The political push for state-worker collective bargaining

This paper shows that, when measured on a variety of metrics, compensation for Nevada state government workers is already significantly above market levels.

In spite of this, Nevada lawmakers are poised to extend collective bargaining to state government workers — a policy change that will increase state spending by approximately $500 million annually.

Read the study here.

Executive Summary

Extending the ability to collectively bargain to Nevada state government workers will increase state spending by approximately $500 million annually — a price that will be paid by taxpayers via higher taxes, decreased government services or both.

The argument put forward to justify this staggering increase in future spending is based on a false belief that state workers are underpaid.

However:

  • Median earnings for Nevada state workers are already 29 percent above private earnings — a gap that is the fourth largest nationwide.
  • Average compensation for Nevada state workers ranked 10th highest nationwide on a raw, unadjusted basis, and fifth highest when accounting for the different price levels among the 50 states.
  • Finally, Nevada state government workers themselves demonstrate that current compensation levels are more than adequate via a voluntary quit rate that is just a tiny fraction of the overall quit rate of workers nationwide.

Unfortunately, giving state workers the ability to collectively bargain is nothing more than a political gift to labor organizations that will further widen the pay gap between private and public sector workers.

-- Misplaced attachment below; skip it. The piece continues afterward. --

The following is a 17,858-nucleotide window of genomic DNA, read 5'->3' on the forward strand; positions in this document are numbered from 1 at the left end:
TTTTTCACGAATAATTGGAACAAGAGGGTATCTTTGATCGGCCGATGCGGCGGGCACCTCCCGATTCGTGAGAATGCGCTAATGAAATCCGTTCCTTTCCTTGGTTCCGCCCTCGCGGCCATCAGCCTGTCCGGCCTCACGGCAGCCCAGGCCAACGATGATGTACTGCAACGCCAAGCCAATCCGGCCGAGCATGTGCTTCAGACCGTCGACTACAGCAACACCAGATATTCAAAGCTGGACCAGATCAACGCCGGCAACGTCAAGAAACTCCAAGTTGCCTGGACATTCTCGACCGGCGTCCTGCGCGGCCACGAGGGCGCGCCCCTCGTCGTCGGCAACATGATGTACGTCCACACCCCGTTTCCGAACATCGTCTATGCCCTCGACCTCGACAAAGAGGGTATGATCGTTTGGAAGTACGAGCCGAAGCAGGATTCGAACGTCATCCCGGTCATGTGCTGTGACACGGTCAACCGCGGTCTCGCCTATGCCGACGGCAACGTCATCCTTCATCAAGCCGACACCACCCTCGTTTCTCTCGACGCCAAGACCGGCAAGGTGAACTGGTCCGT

Taxpayers, who earn far less than state government workers, should not be burdened with the fiscal cost of such a blatantly political maneuver.

Robert Fellner

Robert Fellner

Director of Policy

Robert Fellner is NPRI’s policy director and joined the Institute in December 2013. Robert has written extensively on the issue of transparency in government. He has also conducted legal research and assisted in crafting legal arguments for numerous public records-related lawsuits, including one which prevailed at the Nevada Supreme Court, resulting in a landmark decision that protected and expanded Nevadans’ rights to access and inspect government records.

An expert on government compensation and its impact on taxes, Robert has authored multiple studies on public pay and pensions. He has been published in Business Insider, Forbes.com, the Las Vegas Review Journal, the Los Angeles Times, RealClearPolicy.com, the San Diego Union-Tribune, the Wall Street Journal, ZeroHedge.com and elsewhere.

Robert has lived in Las Vegas since 2005 when he moved to Nevada to become a professional poker player. Robert has had a remarkably successfully poker career including two top 10 World Series of Poker finishes and being ranked #1 in the world at 10/20 Pot-Limit Omaha cash games.

Additionally, his economic analysis on the minimum wage won first place in a 2011 George Mason University essay contest. He also independently organized a successful grassroots media and fundraising effort for a 2012 presidential candidate, before joining the campaign in an official capacity.